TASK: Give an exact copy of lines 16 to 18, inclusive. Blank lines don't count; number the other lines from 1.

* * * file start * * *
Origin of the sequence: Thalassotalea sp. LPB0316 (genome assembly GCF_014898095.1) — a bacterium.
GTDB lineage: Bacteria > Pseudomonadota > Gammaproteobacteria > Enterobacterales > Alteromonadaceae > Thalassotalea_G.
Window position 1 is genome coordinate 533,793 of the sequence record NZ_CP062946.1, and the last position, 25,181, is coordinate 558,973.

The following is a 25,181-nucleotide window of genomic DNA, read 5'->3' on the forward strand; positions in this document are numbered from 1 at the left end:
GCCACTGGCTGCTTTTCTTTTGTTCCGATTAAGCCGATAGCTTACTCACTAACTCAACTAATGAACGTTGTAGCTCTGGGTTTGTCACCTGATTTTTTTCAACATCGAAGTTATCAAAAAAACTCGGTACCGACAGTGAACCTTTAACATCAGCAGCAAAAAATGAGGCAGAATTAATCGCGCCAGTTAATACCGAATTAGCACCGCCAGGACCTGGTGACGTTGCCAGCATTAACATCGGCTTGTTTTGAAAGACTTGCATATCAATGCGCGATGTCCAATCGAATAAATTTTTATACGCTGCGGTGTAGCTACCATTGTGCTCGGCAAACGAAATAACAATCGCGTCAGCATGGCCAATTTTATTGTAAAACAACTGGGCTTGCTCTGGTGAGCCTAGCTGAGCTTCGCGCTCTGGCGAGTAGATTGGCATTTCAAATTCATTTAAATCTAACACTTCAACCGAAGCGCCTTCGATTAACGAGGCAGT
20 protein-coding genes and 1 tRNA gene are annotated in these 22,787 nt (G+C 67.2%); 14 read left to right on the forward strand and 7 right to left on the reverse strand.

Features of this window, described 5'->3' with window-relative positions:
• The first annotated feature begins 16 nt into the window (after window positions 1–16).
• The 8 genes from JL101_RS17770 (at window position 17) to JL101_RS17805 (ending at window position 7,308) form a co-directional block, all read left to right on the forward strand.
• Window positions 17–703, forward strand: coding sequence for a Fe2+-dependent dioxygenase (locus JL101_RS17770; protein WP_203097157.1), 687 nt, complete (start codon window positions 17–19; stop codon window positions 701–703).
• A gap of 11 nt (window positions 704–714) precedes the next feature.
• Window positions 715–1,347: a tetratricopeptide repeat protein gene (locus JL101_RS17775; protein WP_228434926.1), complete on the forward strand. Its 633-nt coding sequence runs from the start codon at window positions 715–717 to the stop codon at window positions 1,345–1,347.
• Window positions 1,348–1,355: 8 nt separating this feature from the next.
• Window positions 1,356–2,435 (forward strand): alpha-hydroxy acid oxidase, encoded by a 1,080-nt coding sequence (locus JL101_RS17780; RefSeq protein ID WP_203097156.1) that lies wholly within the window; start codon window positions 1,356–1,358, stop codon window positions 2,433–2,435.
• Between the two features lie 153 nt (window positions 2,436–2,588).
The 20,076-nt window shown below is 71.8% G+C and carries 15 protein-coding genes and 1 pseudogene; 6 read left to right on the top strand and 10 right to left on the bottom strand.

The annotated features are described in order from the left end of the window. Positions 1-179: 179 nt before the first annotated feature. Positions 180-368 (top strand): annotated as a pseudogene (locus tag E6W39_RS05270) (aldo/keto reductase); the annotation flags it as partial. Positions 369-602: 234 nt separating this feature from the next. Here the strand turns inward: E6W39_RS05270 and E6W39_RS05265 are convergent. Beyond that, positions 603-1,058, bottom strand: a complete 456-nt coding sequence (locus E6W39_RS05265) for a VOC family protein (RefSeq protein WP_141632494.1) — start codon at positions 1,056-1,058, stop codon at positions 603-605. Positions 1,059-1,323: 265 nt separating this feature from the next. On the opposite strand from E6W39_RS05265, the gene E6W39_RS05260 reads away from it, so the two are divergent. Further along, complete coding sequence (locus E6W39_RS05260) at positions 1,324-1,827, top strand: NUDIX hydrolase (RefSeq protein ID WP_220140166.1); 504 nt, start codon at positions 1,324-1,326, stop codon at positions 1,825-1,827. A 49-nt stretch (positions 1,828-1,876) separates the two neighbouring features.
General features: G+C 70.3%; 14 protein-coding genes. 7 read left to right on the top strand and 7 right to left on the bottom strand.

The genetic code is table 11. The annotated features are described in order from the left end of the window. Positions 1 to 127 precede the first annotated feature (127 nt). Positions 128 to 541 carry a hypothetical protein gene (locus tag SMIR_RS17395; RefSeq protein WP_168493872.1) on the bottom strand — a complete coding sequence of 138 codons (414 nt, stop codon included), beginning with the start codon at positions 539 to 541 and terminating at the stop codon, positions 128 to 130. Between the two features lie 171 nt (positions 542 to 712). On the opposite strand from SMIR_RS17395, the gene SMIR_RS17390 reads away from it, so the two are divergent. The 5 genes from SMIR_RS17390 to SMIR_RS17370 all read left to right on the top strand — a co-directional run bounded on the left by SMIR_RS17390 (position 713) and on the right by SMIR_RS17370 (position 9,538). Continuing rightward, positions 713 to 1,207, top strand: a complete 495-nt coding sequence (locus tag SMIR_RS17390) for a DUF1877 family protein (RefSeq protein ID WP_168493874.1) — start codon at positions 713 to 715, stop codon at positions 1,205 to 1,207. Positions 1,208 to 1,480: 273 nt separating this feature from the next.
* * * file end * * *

The 20,076-nt window shown below is 71.8% G+C and carries 15 protein-coding genes and 1 pseudogene; 6 read left to right on the top strand and 10 right to left on the bottom strand.

The annotated features are described in order from the left end of the window. Positions 1-179: 179 nt before the first annotated feature. Positions 180-368 (top strand): annotated as a pseudogene (locus tag E6W39_RS05270) (aldo/keto reductase); the annotation flags it as partial. Positions 369-602: 234 nt separating this feature from the next. Here the strand turns inward: E6W39_RS05270 and E6W39_RS05265 are convergent. Beyond that, positions 603-1,058, bottom strand: a complete 456-nt coding sequence (locus E6W39_RS05265) for a VOC family protein (RefSeq protein WP_141632494.1) — start codon at positions 1,056-1,058, stop codon at positions 603-605. Positions 1,059-1,323: 265 nt separating this feature from the next. On the opposite strand from E6W39_RS05265, the gene E6W39_RS05260 reads away from it, so the two are divergent. Further along, complete coding sequence (locus E6W39_RS05260) at positions 1,324-1,827, top strand: NUDIX hydrolase (RefSeq protein ID WP_220140166.1); 504 nt, start codon at positions 1,324-1,326, stop codon at positions 1,825-1,827. A 49-nt stretch (positions 1,828-1,876) separates the two neighbouring features.
General features: G+C 70.3%; 14 protein-coding genes. 7 read left to right on the top strand and 7 right to left on the bottom strand.